Smaller wars in the heart of that zone continue. Brutal ethnic conflicts in the Central African Republic and in the world’s newest country, South Sudan, are abating somewhat but settlements remain elusive. In both cases, outside powers are engaged in working for peace, and UN peacekeepers are present (sizable missions, about 10,000 in CAR and 15,000 in South Sudan). UN peacekeeping also continues in the Democratic Republic of the Congo (about 25,000 troops), where progress is being made slowly, and in Darfur, Sudan (about 20,000). Somalia has made a lot of progress in the last few years, with insurgents pushed out of cities, but Yemen has become more violent in recent months and is in danger of splitting in half. Israel and the Palestinians appear destined to fight recurrently as they did in Gaza last year. Afghanistan remains at war after the withdrawal of NATO combat forces (though direct talks with the Taliban are in the works).
The backsliding in recent years can only be discouraging. This has accompanied an overall deterioration in top-level relations, especially between Russia and the West. China continues to be the most peaceful great power (in history, arguably), but has stepped up its alarming moves to claim large contested areas of the nearby seas. North Korea continues to add to its arsenal of at least a half dozen nuclear weapons, and Iran’s nuclear program could create a sizable arsenal within years, and a regional arms race, if current negotiations fail. The U.S. and Russian nuclear programs are “modernizing” after years of downsizing that saw stockpiles shrink by three-quarters over thirty years.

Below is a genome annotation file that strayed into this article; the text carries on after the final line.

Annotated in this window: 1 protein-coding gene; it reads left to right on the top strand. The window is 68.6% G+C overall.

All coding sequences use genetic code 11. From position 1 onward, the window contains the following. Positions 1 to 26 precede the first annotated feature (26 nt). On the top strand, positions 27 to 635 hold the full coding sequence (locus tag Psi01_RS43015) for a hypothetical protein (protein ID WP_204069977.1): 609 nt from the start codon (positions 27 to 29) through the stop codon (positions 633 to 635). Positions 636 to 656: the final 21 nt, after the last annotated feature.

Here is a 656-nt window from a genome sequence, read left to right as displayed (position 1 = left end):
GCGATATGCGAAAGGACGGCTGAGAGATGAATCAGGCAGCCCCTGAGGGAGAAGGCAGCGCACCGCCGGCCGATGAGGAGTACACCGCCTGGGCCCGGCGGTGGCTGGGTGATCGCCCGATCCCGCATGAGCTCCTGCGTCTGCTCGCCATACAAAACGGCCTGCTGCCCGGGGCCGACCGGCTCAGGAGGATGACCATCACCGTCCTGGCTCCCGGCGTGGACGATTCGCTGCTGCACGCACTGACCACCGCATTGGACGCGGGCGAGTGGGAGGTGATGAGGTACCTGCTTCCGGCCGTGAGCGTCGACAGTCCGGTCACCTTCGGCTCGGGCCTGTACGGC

We should keep today’s wars in perspective, however. Overall, the world’s armed conflicts are still smaller, fewer, and more geographically limited than during the Cold War. Almost all of Central, East and Southeast Asia, southern Africa, Europe, and the Americas are at peace. In historical perspective, we just marked the 70th anniversary of the deadliest bombing raid in history, on Tokyo in 1945, which incinerated 100,000 civilians in one night – more than the total battle fatalities in the world last year.
Through the haze of horror and grief at war scenes around the world, systematic data collection can provide a needed big-picture perspective. The world’s experts on that, in Sweden, recently released the updated dataset on armed conflicts through 2013.
The bad news is that 2013 continued a trend in the wrong direction (so far clearly continuing into 2014), with war increasing in the world. The measure of total “battle-related deaths” refers to military and civilian deaths caused by violence during war fighting, which is only a fraction of total war-related deaths, but more reliable than other measures for tracking trends. The world total battle-deaths dropped dramatically from the Cold War era, with around 200,000 annually, to the low point of under 12,000 in 2005 (and typically for years in that period, around 20,000). Since then, it has trended up, reaching more than 45,000 last year.
How much more, we don’t know, because the data collectors could not come up with a “best estimate” figure for the war in Syria, and gave only a minimum, 22,750. That minimum is about equal to the battle-deaths for the rest of the world combined, and the real figure for Syria could easily be double that minimum, which would make Syria a strong majority of the world’s battle deaths. Another way to think about this is that if tomorrow a cease-fire took hold in Syria/Iraq (strictly hypothetical under current conditions), the world’s battle-death totals would drop by at least half, perhaps two-thirds or more, and return the world to the low levels of overall conflicts that characterized the early 2000s.